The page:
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Old 10-31-08, 01:56 PM   #1
Durward_Kirby
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Economic Slowdown

I've been really careful to ride my bike to work as much as I can and can say that I have seen a difference in my pocketbook. It feels good to not spend so much money on gas and even though the price has come down since the summer, I am glad to still not be spending the money. I picture myself riding past Ahmadinejad in his big black limo and thumbing my nose at him.

I've also been a little more careful with my money so far as how much we've been eating out. I have noticed over the last month, when I do go out to eat that the numbers of people eating out has gone down dramatically. This may be a bit of a bad sign for our local economy.

Are you planning on spending a significantly less amount of money over the holiday season? How much of this downturn do you think is just in our confidence in the economy vs. real economic hardtimes for each of us?
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Old 10-31-08, 02:02 PM   #2
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Don't forget to picture yourself thumbing your nose at the All-American CEOs of ExxonMobil, Texaco, Shell, and so forth. They're stealing a lot more money from your fellow Americans than anyone in the Middle East ever will.

With regard to my personal economy, it has nothing to do with the national economy. If I have money to spend and sufficient wants or needs, I'll spend it. If I don't, I won't. Following the mainstream media is a great way to work yourself into a panic. Focusing on your personal situation is a great way to reconnect with reality.
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Old 10-31-08, 02:07 PM   #3
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I can say that the difference I've noticed in my own "mind-set" is the desire to get as much of my debt paid of as I can. I would say that I've not spent less money, I've just been careful to put it towards debt and to get some savings on hand.

BTW-These are things I probablly should have been doing all along and just kept putting it off and buying one more _______ for my bike and such. My income remains strong. I'm just more aware of what I'm doing with it.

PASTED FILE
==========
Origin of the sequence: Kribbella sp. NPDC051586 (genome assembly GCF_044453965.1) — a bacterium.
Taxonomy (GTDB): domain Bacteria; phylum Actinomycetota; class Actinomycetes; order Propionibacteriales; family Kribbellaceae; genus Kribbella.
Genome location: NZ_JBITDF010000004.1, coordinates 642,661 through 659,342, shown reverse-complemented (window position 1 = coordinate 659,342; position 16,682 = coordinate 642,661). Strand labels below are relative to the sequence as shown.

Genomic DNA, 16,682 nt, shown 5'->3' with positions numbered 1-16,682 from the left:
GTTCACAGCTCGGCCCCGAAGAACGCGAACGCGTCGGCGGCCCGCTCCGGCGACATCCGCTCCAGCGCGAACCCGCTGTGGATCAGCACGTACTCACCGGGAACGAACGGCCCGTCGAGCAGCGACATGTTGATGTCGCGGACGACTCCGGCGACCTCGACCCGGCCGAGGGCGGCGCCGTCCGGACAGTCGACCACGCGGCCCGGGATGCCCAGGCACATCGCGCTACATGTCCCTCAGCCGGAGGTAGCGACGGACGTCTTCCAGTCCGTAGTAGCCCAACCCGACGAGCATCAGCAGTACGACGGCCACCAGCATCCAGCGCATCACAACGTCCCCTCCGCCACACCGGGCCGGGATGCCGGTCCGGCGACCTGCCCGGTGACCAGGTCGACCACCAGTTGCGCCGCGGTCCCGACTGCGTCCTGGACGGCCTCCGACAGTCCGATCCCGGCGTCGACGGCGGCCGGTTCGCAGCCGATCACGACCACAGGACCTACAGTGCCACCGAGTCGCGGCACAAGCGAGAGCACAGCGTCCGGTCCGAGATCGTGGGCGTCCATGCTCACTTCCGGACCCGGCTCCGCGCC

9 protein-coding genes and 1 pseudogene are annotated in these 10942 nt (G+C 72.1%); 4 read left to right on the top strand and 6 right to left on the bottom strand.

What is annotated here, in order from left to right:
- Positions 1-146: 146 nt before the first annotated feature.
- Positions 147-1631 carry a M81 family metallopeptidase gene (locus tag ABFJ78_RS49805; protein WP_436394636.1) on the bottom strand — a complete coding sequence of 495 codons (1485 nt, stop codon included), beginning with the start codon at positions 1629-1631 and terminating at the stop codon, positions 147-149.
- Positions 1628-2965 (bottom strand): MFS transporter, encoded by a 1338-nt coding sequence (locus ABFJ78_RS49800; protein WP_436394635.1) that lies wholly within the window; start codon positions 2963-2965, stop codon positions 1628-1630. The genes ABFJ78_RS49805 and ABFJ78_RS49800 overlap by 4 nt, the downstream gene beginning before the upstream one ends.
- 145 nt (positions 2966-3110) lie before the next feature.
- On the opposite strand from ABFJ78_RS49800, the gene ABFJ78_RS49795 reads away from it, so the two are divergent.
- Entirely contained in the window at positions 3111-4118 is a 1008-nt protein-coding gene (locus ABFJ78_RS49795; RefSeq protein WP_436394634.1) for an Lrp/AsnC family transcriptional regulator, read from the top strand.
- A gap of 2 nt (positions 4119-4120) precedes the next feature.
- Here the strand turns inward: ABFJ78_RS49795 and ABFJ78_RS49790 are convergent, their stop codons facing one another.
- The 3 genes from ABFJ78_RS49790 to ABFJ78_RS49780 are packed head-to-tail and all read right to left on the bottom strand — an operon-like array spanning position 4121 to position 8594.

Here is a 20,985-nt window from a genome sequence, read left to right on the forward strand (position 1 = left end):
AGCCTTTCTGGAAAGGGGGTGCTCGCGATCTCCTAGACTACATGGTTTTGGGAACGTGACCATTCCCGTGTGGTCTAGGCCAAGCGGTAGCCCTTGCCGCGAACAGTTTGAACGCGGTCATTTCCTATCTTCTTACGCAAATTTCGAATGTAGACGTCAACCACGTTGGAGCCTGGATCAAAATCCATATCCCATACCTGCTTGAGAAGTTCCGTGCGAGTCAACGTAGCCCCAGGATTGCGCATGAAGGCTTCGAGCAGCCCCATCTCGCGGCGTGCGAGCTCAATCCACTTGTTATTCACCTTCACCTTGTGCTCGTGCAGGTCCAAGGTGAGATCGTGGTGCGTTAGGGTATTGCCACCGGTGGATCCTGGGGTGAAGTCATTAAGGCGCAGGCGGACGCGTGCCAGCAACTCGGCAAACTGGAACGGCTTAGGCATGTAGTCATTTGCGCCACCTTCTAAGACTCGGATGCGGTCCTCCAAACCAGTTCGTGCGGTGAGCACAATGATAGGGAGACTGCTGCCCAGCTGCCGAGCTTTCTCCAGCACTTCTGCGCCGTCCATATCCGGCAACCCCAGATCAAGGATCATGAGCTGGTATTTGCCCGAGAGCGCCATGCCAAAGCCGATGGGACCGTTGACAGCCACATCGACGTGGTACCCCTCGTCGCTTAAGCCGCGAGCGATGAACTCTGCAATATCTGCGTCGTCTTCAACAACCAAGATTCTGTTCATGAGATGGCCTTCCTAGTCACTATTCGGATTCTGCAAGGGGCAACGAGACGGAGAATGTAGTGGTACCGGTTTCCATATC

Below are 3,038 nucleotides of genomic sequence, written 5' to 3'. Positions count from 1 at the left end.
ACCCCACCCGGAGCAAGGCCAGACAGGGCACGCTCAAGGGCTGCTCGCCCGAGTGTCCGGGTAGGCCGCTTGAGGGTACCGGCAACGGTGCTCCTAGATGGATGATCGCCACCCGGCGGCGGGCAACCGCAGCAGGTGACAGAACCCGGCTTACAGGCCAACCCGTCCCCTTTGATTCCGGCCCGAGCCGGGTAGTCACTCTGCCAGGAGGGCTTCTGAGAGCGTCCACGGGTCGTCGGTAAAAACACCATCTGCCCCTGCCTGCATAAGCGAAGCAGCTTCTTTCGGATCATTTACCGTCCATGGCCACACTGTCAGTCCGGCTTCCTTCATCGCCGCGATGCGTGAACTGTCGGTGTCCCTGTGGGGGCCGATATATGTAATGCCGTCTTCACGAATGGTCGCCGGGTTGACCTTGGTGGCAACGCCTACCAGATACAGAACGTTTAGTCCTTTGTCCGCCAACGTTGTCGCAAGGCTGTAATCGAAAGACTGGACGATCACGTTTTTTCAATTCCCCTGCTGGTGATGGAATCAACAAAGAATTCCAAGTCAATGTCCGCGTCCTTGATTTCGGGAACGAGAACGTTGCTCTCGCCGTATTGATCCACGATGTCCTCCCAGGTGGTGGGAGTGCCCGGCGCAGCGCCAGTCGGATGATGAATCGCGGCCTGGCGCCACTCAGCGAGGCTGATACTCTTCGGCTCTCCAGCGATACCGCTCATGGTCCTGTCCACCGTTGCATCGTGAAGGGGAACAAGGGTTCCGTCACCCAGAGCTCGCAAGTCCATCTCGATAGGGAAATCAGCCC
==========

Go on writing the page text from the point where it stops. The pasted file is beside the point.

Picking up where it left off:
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Old 11-01-08, 02:40 AM   #4
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i'll be real happy when I can finally bike to work (10 miles one way with lots of steep hills) I would drive part way and then ride but I need my car for work in case I need to go to a customer location. Needless to say I was pleasently surprised when I filled up this morning and gas had dropped 30 cents over the weekend. I'll be happy when I only have to gas up once a month vs once a week though. Just gotta stick with my training regiment and i'll be there soon enough.
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Old 11-01-08, 07:21 AM   #5
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i'll be real happy when I can finally bike to work (10 miles one way with lots of steep hills) I would drive part way and then ride but I need my car for work in case I need to go to a customer location. Needless to say I was pleasently surprised when I filled up this morning and gas had dropped 30 cents over the weekend. I'll be happy when I only have to gas up once a month vs once a week though. Just gotta stick with my training regiment and i'll be there soon enough.
I have a similar scenerio, and 5 days out of the week I leave my car at work. On the weekends, I bring it home - sometimes for family trips.
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Old 11-01-08, 08:15 AM   #6
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Mostly sudden paranoia. They'll be a substantial effect. We're seeing it this year. Our profit over expenses and what we pay ourselves is down $60,000 for the year. We expect a poor Christmas season.

The root cause is likely the rise of credit as a way to live rather than saving as a way to get things. Fortunately a good number of people never gave up the concept of using money one has rather than money one hopes for.